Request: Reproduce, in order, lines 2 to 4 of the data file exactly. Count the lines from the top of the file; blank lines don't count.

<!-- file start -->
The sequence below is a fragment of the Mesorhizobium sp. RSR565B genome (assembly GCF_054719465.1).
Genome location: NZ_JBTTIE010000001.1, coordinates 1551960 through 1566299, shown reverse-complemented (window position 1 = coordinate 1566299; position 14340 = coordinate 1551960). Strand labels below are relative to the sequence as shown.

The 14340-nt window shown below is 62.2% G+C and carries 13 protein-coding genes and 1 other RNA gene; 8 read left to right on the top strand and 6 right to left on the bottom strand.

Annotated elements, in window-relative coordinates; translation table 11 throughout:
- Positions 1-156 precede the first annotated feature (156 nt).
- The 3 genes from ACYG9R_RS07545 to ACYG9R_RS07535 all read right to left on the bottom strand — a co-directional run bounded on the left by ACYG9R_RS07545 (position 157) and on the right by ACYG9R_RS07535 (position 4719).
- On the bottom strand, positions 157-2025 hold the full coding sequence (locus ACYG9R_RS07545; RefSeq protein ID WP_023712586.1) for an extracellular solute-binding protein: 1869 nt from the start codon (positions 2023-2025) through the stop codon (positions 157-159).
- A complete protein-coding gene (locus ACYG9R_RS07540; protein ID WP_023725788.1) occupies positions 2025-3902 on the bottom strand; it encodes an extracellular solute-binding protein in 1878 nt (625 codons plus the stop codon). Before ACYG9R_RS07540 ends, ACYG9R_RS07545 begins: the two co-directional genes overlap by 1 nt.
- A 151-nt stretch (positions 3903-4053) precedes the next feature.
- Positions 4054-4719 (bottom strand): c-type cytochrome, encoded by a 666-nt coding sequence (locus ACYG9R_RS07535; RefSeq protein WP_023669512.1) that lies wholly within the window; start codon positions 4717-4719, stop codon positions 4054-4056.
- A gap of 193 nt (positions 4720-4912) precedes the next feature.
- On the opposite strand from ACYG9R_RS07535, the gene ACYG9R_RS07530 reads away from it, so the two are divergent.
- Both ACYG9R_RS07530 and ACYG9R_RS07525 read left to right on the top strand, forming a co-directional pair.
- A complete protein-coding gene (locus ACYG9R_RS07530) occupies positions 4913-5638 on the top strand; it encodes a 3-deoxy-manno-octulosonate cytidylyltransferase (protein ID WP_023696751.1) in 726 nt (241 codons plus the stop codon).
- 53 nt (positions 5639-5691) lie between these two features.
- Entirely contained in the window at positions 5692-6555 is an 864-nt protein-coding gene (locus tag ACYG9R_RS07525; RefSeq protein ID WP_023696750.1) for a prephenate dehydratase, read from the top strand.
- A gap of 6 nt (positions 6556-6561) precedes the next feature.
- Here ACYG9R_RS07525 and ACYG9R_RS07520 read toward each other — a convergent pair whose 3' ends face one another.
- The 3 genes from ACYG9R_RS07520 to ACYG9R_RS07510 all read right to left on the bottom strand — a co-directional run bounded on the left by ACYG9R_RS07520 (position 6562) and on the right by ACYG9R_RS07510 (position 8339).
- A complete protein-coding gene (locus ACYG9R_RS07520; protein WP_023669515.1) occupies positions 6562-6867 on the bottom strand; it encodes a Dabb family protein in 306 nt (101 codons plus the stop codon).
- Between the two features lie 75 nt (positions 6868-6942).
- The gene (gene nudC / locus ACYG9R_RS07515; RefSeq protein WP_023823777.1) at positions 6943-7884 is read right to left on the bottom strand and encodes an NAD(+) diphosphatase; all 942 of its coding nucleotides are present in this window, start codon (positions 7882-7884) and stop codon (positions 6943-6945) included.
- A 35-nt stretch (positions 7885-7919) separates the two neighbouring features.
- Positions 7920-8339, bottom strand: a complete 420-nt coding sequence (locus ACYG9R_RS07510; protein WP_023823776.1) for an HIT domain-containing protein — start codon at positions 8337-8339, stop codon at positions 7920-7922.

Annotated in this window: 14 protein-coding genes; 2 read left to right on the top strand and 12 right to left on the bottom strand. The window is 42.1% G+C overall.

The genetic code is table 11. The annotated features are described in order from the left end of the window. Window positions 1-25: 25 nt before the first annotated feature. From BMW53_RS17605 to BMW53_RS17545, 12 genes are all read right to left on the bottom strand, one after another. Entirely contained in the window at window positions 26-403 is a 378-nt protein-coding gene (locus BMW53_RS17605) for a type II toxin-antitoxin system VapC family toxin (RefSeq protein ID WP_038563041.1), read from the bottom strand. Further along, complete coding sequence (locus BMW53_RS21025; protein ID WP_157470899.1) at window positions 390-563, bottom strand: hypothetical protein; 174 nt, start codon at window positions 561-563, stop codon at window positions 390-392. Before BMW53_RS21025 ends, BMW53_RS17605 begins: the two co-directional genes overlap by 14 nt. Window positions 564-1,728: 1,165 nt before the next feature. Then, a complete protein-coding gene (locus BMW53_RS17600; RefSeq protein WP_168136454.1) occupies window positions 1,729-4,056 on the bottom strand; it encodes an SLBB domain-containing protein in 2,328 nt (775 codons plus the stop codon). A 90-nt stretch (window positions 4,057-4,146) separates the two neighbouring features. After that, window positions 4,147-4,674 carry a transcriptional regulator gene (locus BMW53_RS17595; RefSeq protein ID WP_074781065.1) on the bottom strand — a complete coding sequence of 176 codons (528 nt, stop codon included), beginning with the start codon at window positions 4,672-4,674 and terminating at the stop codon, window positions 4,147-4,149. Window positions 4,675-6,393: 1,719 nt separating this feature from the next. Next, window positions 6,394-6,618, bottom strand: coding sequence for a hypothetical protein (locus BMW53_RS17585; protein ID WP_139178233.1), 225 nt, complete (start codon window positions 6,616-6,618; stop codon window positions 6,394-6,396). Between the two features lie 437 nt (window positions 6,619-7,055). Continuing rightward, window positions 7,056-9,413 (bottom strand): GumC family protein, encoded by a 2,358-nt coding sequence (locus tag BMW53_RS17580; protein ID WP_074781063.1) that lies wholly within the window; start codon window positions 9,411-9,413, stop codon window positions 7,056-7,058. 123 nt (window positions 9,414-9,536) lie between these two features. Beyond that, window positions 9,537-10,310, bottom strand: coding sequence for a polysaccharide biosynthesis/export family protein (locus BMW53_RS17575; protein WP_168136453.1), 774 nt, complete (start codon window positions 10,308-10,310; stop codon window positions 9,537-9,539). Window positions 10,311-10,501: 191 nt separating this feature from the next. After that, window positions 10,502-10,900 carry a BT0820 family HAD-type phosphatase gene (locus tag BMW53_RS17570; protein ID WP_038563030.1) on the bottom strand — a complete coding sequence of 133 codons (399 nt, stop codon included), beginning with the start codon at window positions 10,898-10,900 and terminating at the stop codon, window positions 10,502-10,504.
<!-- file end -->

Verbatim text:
Genome location: NZ_JBTTIE010000001.1, coordinates 1551960 through 1566299, shown reverse-complemented (window position 1 = coordinate 1566299; position 14340 = coordinate 1551960). Strand labels below are relative to the sequence as shown.

The 14340-nt window shown below is 62.2% G+C and carries 13 protein-coding genes and 1 other RNA gene; 8 read left to right on the top strand and 6 right to left on the bottom strand.

Annotated elements, in window-relative coordinates; translation table 11 throughout: